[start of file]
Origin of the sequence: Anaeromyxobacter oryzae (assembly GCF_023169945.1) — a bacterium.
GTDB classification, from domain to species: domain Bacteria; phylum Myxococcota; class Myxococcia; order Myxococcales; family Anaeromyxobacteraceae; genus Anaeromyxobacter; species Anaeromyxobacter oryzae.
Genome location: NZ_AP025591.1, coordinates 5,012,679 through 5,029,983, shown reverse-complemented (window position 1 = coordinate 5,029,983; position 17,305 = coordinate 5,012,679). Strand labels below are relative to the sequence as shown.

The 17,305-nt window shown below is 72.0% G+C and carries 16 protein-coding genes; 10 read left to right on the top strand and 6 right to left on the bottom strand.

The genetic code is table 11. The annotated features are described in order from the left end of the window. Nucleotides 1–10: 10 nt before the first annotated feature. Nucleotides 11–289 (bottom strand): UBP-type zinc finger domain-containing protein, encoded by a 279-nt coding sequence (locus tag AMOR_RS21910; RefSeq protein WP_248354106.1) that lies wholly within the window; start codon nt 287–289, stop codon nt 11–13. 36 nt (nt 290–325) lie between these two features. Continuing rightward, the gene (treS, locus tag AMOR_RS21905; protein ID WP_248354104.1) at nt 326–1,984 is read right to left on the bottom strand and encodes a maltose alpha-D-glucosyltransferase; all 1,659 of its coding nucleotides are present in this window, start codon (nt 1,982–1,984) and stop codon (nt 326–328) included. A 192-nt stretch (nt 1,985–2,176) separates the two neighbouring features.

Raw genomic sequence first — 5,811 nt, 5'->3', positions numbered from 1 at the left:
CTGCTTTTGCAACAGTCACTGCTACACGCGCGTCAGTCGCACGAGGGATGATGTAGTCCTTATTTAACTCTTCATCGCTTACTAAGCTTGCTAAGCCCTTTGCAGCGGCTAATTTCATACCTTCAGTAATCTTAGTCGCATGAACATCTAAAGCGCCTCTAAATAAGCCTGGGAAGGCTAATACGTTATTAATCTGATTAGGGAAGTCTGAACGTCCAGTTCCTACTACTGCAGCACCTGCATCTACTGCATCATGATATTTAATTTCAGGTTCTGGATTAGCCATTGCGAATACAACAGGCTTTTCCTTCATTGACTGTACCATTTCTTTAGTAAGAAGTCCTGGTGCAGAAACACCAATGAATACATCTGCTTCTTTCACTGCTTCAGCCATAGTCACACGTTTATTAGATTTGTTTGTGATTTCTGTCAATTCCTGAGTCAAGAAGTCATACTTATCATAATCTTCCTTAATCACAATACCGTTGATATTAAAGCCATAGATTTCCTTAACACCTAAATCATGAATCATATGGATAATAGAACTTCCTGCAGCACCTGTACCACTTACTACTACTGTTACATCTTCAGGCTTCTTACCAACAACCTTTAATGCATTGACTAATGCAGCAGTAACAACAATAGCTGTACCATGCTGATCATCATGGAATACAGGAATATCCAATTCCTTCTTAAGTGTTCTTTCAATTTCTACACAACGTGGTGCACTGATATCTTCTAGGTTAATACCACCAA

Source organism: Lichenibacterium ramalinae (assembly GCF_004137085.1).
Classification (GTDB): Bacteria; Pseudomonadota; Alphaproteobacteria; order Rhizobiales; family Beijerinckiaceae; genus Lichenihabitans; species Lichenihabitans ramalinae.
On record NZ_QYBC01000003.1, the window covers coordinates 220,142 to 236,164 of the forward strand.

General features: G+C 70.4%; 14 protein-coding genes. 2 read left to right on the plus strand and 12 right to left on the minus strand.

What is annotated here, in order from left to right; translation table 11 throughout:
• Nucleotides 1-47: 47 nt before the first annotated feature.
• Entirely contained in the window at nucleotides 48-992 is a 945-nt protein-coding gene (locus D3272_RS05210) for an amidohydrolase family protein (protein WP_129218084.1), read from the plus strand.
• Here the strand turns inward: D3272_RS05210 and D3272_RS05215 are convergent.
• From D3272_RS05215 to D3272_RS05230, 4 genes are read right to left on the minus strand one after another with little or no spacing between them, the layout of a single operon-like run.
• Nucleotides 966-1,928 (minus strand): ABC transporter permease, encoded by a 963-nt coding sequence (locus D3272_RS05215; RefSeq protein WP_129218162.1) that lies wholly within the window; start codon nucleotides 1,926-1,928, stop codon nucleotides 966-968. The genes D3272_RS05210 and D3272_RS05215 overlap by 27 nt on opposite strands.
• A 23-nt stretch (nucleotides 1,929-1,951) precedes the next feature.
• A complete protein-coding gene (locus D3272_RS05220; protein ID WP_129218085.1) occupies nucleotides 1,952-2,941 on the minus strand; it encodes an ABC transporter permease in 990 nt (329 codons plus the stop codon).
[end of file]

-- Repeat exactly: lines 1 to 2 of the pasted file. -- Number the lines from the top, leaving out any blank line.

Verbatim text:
Origin of the sequence: Anaeromyxobacter oryzae (assembly GCF_023169945.1) — a bacterium.
GTDB classification, from domain to species: domain Bacteria; phylum Myxococcota; class Myxococcia; order Myxococcales; family Anaeromyxobacteraceae; genus Anaeromyxobacter; species Anaeromyxobacter oryzae.